In accordance with AusAID’s Fraud Control Plan VII, the section also provided training to staff and implementing partners in Australia and overseas on fraud awareness and their responsibilities for fraud control.
Certification of compliance with the Commonwealth Fraud Control Guidelines 2002
I certify that I am satisfied that for the 2009–10 financial year, AusAID has complied with the requirements of the Commonwealth Fraud Control Guidelines 2002, including the agency’s responsibilities for:
(a) fraud prevention
(b) fraud investigation case handling
(c) reporting of fraud information
(d) fraud control training.
AusAID continues to promote the ethics and values contained in the Australian Public Service Values and Code of Conduct, as set out in the Public Service Act 1999, and AusAID’s Enterprise Agreement 2009–2011.
The agency supports the importance of ethics and values in the workplace including a workplace that encourages diversity and is free from discrimination and harassment. Internal policies and circulars providing guidance for staff include procedures for dealing with:
- offers of gifts, benefits, hospitality and sponsored travel
- conflict of interest and SES declaration of personal interests
- AusAID’s code of conduct for overseas employees
- contracting close relatives
- workplace harassment and anti-bullying.
The need to maintain high ethical standards is promoted through induction courses for new AusAID employees, training for employees before postings overseas and for whole-of-government officials deployed overseas by AusAID, and through individual performance management agreements. All AusAID personnel in Australia and overseas are responsible for ensuring strong, robust and effective fraud control. AusAID maintains a ‘zero tolerance’ attitude towards fraud and requires that any case of suspected or detected fraud must be reported immediately to the Director, Audit. Fraud awareness training is also provided to staff in Australia and overseas.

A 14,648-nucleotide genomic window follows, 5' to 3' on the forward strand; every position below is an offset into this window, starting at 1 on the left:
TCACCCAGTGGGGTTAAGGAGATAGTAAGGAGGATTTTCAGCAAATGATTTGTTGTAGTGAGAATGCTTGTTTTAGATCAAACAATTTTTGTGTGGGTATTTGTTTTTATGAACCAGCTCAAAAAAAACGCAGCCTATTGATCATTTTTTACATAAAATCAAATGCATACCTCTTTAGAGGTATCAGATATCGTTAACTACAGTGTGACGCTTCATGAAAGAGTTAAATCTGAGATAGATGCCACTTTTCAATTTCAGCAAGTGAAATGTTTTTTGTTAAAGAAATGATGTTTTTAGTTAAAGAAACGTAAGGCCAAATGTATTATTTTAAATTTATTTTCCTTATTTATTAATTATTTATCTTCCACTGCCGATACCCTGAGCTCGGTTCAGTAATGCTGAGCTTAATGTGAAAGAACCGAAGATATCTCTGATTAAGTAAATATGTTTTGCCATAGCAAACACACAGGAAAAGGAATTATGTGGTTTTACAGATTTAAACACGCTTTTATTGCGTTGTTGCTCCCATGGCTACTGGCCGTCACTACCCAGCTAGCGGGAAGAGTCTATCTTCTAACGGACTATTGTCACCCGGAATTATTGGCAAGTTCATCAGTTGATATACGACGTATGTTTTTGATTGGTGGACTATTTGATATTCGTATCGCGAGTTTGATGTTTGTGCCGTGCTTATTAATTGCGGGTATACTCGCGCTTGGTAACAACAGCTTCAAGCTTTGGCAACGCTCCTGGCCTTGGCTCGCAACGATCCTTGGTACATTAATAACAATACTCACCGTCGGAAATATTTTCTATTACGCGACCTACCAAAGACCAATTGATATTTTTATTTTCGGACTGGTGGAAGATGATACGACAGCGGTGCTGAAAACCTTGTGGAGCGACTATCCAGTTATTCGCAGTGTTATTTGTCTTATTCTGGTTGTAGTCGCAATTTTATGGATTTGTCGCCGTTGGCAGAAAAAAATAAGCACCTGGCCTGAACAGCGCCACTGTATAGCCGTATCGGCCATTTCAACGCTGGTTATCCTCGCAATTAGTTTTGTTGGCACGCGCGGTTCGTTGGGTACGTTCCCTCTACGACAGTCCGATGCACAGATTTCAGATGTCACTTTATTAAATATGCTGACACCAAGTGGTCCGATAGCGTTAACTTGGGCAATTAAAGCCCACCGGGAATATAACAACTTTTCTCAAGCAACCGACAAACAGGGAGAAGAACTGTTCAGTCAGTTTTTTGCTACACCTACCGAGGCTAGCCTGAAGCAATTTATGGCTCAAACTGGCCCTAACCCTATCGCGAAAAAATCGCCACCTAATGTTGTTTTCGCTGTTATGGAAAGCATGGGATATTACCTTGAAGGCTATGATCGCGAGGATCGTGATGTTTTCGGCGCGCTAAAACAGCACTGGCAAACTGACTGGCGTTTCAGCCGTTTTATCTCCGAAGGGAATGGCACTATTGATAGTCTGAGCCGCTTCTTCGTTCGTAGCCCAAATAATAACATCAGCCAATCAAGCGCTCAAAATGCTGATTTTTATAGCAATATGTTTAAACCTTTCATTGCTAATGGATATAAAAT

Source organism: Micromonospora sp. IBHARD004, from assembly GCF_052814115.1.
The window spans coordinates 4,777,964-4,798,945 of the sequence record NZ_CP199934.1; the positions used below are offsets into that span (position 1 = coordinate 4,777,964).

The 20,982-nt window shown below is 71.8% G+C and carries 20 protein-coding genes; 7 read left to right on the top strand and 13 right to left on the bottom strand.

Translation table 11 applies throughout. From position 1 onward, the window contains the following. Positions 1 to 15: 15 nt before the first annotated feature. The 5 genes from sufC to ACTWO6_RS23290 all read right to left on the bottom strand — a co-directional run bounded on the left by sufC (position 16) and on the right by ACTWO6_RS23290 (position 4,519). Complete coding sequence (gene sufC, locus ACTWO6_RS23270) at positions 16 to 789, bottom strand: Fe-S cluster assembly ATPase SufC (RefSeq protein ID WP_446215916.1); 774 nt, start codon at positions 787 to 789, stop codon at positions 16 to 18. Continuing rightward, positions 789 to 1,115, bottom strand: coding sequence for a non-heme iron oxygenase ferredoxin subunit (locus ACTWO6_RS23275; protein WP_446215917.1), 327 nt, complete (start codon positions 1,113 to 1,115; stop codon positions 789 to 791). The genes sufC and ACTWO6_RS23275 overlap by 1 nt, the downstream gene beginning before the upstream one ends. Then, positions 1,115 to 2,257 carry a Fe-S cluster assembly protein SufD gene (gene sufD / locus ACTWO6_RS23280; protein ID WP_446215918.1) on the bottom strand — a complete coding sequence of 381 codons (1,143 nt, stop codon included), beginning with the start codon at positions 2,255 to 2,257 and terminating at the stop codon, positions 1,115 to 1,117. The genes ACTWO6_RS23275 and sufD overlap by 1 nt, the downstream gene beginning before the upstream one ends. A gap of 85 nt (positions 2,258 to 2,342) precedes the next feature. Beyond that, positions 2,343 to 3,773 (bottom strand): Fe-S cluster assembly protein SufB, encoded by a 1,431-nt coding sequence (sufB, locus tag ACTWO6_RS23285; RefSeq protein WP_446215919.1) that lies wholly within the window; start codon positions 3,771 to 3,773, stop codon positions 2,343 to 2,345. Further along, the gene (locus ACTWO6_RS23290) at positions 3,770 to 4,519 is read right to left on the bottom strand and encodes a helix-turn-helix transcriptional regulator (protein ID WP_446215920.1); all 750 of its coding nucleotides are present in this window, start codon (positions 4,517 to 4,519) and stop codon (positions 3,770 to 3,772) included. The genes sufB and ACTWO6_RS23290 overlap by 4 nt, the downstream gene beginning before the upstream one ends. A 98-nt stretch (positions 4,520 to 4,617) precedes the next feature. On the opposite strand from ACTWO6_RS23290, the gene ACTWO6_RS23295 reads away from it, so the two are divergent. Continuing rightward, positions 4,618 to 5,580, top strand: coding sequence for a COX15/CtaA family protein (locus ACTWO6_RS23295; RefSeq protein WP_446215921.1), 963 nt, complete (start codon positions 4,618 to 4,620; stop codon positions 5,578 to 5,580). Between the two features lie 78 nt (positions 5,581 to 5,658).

AusAID also continues to implement existing policies and guidelines that support the importance of ethics and values in the workplace by training staff in Australia and overseas on how to comply with AusAID’s child protection policy, enhancing AusAID’s capacity to manage and reduce risks of child abuse associated with delivering aid activities.
AusAID’s relationship with its implementing partners is based around shared values and a commitment to achieving the objectives of the aid program. AusAID’s agreements and contracts clearly define the agency’s expectations that its partners meet the highest standards of ethical behaviour. In agreements with contractors and other government agencies, AusAID stipulates that contractor personnel and whole-of-government deployees working on AusAID’s projects must be of good fame and character and must conduct themselves in a manner consistent with the Public Service Act 1999, and in accordance with Australian Public Service Values and the Australian Public Service Code of Conduct. Similarly, AusAID includes provisions in its agreements with non-government organisations, which require them to comply with relevant government policies in implementing the Australian aid program. Agreements with non-accredited non-government organisations also incorporate a statement of international development principles, which articulates the minimum standards and commitments AusAID expects from all not-for-profit organisations that it funds.